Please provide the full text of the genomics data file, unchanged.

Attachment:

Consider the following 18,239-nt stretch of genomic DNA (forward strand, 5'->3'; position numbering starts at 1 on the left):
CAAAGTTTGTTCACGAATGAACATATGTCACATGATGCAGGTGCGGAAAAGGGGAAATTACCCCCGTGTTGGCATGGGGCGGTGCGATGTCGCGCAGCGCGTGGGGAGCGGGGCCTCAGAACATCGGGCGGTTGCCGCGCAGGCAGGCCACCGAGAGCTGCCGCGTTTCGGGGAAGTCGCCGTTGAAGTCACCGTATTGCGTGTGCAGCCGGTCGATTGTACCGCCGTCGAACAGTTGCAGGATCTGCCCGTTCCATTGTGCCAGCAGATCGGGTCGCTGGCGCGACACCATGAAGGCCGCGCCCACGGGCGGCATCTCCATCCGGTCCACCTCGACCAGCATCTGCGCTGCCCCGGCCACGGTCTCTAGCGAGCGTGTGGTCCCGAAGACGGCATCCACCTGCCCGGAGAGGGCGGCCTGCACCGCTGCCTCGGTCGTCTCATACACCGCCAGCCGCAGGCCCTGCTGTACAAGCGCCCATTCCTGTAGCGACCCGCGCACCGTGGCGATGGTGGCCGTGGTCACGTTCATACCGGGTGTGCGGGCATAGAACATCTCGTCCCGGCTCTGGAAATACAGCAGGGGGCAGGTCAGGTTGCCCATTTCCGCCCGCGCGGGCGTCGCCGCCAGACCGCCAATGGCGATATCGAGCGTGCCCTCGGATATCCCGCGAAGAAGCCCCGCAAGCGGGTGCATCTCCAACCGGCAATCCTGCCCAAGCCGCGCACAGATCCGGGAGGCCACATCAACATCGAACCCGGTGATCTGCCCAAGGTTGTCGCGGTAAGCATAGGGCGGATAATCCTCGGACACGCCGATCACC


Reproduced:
Consider the following 18,239-nt stretch of genomic DNA (forward strand, 5'->3'; position numbering starts at 1 on the left):
CAAAGTTTGTTCACGAATGAACATATGTCACATGATGCAGGTGCGGAAAAGGGGAAATTACCCCCGTGTTGGCATGGGGCGGTGCGATGTCGCGCAGCGCGTGGGGAGCGGGGCCTCAGAACATCGGGCGGTTGCCGCGCAGGCAGGCCACCGAGAGCTGCCGCGTTTCGGGGAAGTCGCCGTTGAAGTCACCGTATTGCGTGTGCAGCCGGTCGATTGTACCGCCGTCGAACAGTTGCAGGATCTGCCCGTTCCATTGTGCCAGCAGATCGGGTCGCTGGCGCGACACCATGAAGGCCGCGCCCACGGGCGGCATCTCCATCCGGTCCACCTCGACCAGCATCTGCGCTGCCCCGGCCACGGTCTCTAGCGAGCGTGTGGTCCCGAAGACGGCATCCACCTGCCCGGAGAGGGCGGCCTGCACCGCTGCCTCGGTCGTCTCATACACCGCCAGCCGCAGGCCCTGCTGTACAAGCGCCCATTCCTGTAGCGACCCGCGCACCGTGGCGATGGTGGCCGTGGTCACGTTCATACCGGGTGTGCGGGCATAGAACATCTCGTCCCGGCTCTGGAAATACAGCAGGGGGCAGGTCAGGTTGCCCATTTCCGCCCGCGCGGGCGTCGCCGCCAGACCGCCAATGGCGATATCGAGCGTGCCCTCGGATATCCCGCGAAGAAGCCCCGCAAGCGGGTGCATCTCCAACCGGCAATCCTGCCCAAGCCGCGCACAGATCCGGGAGGCCACATCAACATCGAACCCGGTGATCTGCCCAAGGTTGTCGCGGTAAGCATAGGGCGGATAATCCTCGGACACGCCGATCACC